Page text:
detail design choices on facts that relate to the productive use of the
solution is essential.
for Information Technology Architects: One Approach
One process for information technology architecture design that is consistent
with the above, follows.
One - Understand what is causing the enterprise to change the way
that it conducts business. Hold a conversation with business managers
where they describe the forces acting upon them, what they are considering
to do about those forces, and how they will measure successful business
operation. For example, "We will introduce a new multi-national version
of our software and we intend to sell more than two-hundred copies in
Two - Extract the drivers of business change and operation then translate
them into attributes of an appropriate information technology infrastructure
architecture. For example, "Global network, multi-language, multi-currency,
Three - Consider the success criteria and drivers and translate them
into a set of capabilities that must be in place to support the stated
business operations. For example, "Additional legal entities and new Sales
and Financial systems."
Four - Validate the findings of Step Two and Three with business managers.
This yields a shared understanding of what business issues need to be
addressed and does not commit information systems solutions yet.
Five - Design the information technology infrastructure architecture
including networks, servers, data warehouse, application integration,
messaging and other essential services. Pay particular attention to identify
and support interoperability with trading partners. Establish a roadmap
of infrastructure components such as, "XNS network protocol will not be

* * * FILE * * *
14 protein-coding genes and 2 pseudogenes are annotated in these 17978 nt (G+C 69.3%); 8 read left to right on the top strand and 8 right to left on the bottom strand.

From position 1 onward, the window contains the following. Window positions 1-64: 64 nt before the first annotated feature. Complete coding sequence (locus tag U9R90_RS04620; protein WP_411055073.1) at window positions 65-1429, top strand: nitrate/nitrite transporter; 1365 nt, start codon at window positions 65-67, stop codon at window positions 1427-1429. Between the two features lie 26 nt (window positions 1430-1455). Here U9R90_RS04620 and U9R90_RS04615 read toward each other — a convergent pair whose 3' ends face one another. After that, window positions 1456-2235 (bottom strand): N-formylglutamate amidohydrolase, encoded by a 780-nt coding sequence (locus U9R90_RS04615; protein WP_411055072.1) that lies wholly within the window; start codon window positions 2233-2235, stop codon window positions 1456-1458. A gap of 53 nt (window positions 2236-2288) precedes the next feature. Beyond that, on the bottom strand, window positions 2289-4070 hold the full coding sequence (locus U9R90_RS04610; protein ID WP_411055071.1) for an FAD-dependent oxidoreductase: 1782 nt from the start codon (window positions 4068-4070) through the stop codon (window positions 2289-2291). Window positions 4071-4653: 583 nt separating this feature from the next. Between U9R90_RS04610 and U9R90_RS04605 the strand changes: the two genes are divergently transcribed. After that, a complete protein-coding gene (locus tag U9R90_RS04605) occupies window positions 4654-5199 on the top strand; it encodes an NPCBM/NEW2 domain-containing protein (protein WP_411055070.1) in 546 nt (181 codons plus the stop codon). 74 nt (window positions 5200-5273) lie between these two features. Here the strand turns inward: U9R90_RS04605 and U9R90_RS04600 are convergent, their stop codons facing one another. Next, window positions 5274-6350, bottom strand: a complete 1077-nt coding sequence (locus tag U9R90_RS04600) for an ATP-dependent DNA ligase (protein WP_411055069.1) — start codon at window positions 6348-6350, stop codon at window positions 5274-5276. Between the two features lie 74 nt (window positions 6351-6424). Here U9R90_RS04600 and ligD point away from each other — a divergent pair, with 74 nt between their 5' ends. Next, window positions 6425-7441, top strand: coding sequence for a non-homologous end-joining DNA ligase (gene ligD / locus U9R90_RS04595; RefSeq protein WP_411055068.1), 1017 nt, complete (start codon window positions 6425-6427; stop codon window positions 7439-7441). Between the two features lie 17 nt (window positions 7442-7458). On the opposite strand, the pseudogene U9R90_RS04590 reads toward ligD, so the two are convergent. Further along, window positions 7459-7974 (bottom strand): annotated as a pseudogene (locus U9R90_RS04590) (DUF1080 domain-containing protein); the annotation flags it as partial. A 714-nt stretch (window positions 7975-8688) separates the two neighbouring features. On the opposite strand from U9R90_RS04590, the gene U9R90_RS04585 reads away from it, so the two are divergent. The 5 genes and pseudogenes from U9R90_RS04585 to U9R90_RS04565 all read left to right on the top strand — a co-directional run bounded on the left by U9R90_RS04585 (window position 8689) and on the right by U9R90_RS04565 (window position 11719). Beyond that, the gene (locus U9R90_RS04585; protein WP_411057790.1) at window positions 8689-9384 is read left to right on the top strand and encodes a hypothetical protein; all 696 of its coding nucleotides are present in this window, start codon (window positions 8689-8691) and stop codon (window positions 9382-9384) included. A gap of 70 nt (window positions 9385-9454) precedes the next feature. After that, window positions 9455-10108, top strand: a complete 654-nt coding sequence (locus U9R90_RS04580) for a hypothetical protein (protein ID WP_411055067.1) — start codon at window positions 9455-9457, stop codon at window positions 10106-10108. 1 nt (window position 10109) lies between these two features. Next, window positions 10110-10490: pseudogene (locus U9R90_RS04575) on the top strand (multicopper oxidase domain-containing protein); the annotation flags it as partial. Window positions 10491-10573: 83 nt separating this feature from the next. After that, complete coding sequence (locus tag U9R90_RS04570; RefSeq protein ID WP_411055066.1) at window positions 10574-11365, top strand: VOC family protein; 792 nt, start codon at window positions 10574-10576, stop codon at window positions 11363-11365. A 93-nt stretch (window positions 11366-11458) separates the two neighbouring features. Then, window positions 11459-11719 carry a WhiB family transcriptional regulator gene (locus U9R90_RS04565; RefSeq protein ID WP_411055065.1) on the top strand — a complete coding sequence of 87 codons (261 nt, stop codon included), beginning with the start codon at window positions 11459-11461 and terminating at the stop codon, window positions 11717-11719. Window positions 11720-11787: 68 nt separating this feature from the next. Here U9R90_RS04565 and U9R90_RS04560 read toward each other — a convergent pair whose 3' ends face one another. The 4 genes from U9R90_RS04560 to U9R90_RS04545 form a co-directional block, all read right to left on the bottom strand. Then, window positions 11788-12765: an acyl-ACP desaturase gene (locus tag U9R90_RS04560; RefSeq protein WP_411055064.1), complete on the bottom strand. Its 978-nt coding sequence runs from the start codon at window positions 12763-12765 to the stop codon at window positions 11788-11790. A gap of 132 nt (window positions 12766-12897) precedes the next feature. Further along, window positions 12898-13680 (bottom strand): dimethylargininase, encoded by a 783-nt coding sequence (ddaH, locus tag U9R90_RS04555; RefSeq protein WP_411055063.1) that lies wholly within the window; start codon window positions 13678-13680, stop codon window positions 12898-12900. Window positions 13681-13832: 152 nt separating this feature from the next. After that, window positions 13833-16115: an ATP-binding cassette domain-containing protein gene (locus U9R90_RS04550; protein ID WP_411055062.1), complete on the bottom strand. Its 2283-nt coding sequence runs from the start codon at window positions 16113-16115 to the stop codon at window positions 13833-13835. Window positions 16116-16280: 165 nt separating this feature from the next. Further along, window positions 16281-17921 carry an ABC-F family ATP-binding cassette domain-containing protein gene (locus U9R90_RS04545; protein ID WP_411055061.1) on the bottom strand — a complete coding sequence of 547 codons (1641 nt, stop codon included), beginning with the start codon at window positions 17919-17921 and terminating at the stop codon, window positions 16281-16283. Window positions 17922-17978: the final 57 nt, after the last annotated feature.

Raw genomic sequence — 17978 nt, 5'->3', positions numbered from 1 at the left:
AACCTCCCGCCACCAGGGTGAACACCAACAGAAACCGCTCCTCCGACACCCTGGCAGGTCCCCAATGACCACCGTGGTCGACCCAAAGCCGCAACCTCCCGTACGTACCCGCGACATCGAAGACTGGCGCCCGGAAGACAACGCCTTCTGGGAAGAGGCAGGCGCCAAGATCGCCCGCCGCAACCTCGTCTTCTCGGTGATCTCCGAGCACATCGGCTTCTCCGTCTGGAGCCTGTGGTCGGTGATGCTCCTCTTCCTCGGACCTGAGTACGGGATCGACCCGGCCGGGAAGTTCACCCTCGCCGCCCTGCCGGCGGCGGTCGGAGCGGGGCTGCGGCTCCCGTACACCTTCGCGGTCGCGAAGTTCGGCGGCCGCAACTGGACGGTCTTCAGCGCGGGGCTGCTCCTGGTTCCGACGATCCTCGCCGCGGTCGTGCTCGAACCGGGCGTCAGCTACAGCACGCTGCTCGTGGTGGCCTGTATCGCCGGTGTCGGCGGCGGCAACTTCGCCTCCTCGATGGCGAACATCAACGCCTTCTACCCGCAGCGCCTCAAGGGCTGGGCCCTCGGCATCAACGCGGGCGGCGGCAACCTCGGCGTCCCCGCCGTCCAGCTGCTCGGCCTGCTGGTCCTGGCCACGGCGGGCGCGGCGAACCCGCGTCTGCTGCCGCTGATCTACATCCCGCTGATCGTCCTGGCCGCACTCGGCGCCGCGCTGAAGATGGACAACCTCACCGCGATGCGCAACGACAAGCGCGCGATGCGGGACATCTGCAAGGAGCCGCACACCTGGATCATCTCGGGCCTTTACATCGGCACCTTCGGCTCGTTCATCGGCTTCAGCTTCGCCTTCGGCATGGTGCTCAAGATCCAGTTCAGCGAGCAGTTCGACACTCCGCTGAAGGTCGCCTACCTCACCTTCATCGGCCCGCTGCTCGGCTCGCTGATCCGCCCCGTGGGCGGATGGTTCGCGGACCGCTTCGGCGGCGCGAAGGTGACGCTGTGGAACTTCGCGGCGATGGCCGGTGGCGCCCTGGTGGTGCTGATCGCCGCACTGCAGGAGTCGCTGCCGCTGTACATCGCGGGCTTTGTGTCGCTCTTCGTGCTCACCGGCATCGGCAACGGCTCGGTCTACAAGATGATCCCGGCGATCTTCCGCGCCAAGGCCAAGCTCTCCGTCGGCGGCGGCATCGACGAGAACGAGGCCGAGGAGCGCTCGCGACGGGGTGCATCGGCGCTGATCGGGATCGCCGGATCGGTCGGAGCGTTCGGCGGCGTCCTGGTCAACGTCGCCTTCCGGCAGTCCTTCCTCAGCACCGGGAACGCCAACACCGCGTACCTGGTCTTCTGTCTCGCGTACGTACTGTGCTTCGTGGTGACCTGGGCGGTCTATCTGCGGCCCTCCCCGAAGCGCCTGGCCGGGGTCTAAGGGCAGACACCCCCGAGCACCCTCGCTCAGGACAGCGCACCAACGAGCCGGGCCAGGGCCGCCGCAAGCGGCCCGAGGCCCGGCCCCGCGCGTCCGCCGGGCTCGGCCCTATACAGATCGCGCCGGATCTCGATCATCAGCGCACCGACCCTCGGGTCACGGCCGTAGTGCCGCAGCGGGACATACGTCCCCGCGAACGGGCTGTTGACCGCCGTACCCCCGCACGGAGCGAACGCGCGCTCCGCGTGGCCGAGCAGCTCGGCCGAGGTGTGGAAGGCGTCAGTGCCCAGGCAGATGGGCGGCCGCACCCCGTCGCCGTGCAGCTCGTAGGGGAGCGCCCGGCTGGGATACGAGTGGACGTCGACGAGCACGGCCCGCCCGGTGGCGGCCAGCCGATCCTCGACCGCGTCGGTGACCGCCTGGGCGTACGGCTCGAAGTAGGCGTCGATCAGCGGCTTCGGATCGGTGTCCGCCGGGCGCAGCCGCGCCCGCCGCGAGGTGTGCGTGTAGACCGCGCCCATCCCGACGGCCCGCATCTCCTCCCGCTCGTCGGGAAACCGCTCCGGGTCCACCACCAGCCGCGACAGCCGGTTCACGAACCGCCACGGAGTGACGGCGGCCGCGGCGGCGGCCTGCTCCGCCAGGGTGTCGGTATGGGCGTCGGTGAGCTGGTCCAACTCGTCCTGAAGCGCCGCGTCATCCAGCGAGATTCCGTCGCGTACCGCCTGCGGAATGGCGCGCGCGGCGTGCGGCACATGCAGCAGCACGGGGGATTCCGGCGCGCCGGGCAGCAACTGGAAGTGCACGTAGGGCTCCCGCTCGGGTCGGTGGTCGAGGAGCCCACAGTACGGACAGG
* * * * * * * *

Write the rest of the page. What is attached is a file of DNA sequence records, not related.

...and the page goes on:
supported outside the New Haven Campus; TCP/IP will employed for all new
networked applications and will replace XNS in 2005."
Six - Design an application systems portfolio that addresses the business
process automation needs including transaction processing, data access,
reporting and analytical capabilities.
Seven - Create a short list of product/supplier candidates for each
application and assess the impacts of each on the infrastructure design.
Adjust or anticipate exceptions accordingly. For example, "All application
systems will operate on Sybase or Oracle, however, Informix Online offers
the optimal price/performance for Application-Q and therefore it will
be employed as an exception."
It certainly helps to have a number of information technology solution
archetypes available as building blocks. Many consulting firms and information
technology architecture forums can provide access to both archetypes and
the architectural considerations of particular product solutions.
a little coaching and access to information, smaller enterprises can do
as good or better architecture design than much larger firms who lack
either the Artful manner of understanding business needs or the Scientific
approach to matching needs with solutions.
column will continue to explore the change/size paradox-big companies
desiring speed and growing companies desiring stability. The author would
appreciate feedback on material presented as well as suggestions for future
study and reporting. The general theme is IT management and the goal is
to make it easier to get clients what they want and what they need to
Jim Dowling is VP of the Alignment Consulting Practice at TechnologyEvaluation.Com,
Inc. located in Woburn, Massachusetts. TEC researches IT products and
suppliers as well as the ways companies obtain business value from IT.
TEC's consulting services remove time, risk and ultimately cost from IT